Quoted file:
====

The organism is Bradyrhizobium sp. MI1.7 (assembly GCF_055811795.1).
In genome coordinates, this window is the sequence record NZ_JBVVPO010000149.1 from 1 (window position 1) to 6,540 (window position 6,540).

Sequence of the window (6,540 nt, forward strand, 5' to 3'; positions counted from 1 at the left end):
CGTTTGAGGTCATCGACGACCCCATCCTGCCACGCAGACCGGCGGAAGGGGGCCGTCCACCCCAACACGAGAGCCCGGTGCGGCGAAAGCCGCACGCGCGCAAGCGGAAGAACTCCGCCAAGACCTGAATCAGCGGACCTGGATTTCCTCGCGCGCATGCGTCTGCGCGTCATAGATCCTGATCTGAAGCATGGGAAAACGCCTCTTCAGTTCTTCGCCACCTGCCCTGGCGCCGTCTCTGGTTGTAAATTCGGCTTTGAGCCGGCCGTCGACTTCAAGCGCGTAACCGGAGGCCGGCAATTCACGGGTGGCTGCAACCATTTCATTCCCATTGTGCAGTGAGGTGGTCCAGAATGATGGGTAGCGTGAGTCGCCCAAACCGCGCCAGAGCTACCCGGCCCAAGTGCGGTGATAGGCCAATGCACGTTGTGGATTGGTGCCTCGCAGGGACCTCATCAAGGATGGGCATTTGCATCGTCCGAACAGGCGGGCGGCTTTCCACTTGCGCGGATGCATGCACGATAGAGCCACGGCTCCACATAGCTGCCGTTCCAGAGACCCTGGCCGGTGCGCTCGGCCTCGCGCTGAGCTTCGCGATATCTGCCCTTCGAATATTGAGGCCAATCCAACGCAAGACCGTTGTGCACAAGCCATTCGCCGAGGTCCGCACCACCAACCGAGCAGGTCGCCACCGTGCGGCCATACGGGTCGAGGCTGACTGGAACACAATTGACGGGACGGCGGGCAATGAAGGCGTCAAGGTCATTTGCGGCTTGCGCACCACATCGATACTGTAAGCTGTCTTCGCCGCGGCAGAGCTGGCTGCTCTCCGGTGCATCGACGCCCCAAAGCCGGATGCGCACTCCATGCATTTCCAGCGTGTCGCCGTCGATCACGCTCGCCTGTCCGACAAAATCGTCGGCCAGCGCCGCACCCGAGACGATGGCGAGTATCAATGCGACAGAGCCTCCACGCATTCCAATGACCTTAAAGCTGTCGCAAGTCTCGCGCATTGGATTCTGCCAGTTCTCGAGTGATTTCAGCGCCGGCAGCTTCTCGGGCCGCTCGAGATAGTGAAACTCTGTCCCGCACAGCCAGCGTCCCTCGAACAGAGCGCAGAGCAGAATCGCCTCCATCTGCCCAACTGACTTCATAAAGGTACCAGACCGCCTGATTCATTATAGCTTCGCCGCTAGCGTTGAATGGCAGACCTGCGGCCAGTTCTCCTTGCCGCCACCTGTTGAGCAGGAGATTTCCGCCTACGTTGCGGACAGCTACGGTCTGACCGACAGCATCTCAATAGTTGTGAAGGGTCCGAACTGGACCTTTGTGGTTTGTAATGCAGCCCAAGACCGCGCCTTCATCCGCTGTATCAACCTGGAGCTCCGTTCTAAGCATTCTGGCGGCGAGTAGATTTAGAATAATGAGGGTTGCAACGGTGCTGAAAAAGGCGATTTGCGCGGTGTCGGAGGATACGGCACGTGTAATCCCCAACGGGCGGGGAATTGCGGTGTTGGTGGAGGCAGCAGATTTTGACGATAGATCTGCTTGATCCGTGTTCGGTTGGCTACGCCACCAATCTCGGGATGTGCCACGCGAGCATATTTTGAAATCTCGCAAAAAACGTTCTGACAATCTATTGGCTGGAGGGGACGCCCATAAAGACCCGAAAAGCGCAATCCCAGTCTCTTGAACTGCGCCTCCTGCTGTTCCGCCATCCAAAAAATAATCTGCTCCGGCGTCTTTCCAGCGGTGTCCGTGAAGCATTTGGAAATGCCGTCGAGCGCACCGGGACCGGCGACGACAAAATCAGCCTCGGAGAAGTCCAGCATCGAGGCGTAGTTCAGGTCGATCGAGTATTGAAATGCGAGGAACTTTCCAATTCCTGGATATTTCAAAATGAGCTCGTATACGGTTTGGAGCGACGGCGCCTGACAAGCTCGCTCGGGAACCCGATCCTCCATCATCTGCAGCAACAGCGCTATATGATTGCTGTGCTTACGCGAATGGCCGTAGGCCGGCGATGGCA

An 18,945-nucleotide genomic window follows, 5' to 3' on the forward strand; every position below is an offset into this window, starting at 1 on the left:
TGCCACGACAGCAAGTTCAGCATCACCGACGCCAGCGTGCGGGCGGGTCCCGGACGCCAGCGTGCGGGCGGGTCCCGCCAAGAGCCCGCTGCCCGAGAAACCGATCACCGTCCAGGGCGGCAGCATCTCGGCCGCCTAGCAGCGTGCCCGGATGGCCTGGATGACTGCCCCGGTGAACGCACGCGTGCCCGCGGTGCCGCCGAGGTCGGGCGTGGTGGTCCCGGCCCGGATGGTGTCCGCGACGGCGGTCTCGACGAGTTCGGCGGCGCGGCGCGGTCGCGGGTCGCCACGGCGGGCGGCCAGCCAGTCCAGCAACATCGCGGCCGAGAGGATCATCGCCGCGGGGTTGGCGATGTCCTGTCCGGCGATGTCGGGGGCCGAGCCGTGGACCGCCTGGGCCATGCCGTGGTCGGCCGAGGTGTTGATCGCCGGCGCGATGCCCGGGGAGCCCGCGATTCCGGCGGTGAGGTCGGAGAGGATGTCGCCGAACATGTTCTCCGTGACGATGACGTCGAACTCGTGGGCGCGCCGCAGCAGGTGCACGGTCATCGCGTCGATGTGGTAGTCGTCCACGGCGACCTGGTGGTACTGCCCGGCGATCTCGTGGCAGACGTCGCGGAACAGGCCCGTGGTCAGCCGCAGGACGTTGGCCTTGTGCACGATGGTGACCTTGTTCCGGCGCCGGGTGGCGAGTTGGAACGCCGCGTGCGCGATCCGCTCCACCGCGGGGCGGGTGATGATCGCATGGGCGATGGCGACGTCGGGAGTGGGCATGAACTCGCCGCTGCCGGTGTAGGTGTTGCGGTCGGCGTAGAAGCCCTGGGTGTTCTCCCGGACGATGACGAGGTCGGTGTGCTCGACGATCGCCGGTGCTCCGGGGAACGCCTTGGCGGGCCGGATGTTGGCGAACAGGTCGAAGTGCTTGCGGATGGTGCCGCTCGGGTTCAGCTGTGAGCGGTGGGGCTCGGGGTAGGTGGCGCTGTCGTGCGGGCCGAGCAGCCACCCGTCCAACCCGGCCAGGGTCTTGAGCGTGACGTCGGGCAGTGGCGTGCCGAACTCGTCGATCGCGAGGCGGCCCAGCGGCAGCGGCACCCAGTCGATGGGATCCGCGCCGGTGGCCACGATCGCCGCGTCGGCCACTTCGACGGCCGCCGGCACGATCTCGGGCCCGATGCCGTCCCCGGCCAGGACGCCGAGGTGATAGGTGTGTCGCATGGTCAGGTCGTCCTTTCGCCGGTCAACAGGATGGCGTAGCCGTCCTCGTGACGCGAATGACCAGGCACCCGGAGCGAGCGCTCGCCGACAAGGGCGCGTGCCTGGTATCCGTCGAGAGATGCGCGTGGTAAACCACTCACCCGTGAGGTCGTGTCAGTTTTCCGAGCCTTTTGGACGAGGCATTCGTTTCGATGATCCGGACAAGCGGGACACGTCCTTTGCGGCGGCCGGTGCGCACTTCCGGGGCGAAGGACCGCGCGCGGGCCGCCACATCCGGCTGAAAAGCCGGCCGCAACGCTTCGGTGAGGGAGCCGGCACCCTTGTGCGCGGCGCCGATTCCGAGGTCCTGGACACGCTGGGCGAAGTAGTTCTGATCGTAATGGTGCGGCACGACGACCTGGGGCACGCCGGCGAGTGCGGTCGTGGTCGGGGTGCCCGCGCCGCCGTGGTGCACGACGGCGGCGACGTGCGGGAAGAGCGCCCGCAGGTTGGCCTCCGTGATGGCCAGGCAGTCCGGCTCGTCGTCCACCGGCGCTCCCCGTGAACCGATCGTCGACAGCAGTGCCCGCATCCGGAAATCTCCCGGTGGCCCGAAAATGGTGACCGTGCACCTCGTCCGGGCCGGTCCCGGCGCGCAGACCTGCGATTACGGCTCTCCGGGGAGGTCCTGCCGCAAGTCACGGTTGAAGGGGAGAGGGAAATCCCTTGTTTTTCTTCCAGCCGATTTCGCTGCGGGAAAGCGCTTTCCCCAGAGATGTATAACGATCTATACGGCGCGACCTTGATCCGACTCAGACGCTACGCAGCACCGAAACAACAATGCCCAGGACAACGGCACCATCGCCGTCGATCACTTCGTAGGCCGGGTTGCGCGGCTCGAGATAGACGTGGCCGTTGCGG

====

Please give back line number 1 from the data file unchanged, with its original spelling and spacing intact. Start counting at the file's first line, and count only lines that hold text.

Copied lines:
The organism is Bradyrhizobium sp. MI1.7 (assembly GCF_055811795.1).